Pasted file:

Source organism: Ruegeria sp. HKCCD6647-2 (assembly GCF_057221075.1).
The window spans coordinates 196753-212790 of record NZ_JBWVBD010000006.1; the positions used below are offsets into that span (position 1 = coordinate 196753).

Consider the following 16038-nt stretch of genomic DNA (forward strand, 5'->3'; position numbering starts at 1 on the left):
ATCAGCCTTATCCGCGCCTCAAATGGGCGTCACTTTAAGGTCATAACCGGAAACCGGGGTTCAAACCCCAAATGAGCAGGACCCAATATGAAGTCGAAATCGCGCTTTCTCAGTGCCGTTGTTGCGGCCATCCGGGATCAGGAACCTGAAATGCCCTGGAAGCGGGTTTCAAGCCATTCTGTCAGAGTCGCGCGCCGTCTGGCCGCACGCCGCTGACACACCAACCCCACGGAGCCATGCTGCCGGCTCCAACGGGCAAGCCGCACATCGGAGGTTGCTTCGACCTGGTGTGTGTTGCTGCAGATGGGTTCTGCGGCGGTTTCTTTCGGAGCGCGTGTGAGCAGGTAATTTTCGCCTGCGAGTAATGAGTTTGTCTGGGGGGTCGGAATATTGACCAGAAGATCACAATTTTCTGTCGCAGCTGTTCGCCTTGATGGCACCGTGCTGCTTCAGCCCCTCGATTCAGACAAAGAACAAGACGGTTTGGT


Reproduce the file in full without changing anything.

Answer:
Source organism: Ruegeria sp. HKCCD6647-2 (assembly GCF_057221075.1).
The window spans coordinates 196753-212790 of record NZ_JBWVBD010000006.1; the positions used below are offsets into that span (position 1 = coordinate 196753).

Consider the following 16038-nt stretch of genomic DNA (forward strand, 5'->3'; position numbering starts at 1 on the left):
ATCAGCCTTATCCGCGCCTCAAATGGGCGTCACTTTAAGGTCATAACCGGAAACCGGGGTTCAAACCCCAAATGAGCAGGACCCAATATGAAGTCGAAATCGCGCTTTCTCAGTGCCGTTGTTGCGGCCATCCGGGATCAGGAACCTGAAATGCCCTGGAAGCGGGTTTCAAGCCATTCTGTCAGAGTCGCGCGCCGTCTGGCCGCACGCCGCTGACACACCAACCCCACGGAGCCATGCTGCCGGCTCCAACGGGCAAGCCGCACATCGGAGGTTGCTTCGACCTGGTGTGTGTTGCTGCAGATGGGTTCTGCGGCGGTTTCTTTCGGAGCGCGTGTGAGCAGGTAATTTTCGCCTGCGAGTAATGAGTTTGTCTGGGGGGTCGGAATATTGACCAGAAGATCACAATTTTCTGTCGCAGCTGTTCGCCTTGATGGCACCGTGCTGCTTCAGCCCCTCGATTCAGACAAAGAACAAGACGGTTTGGT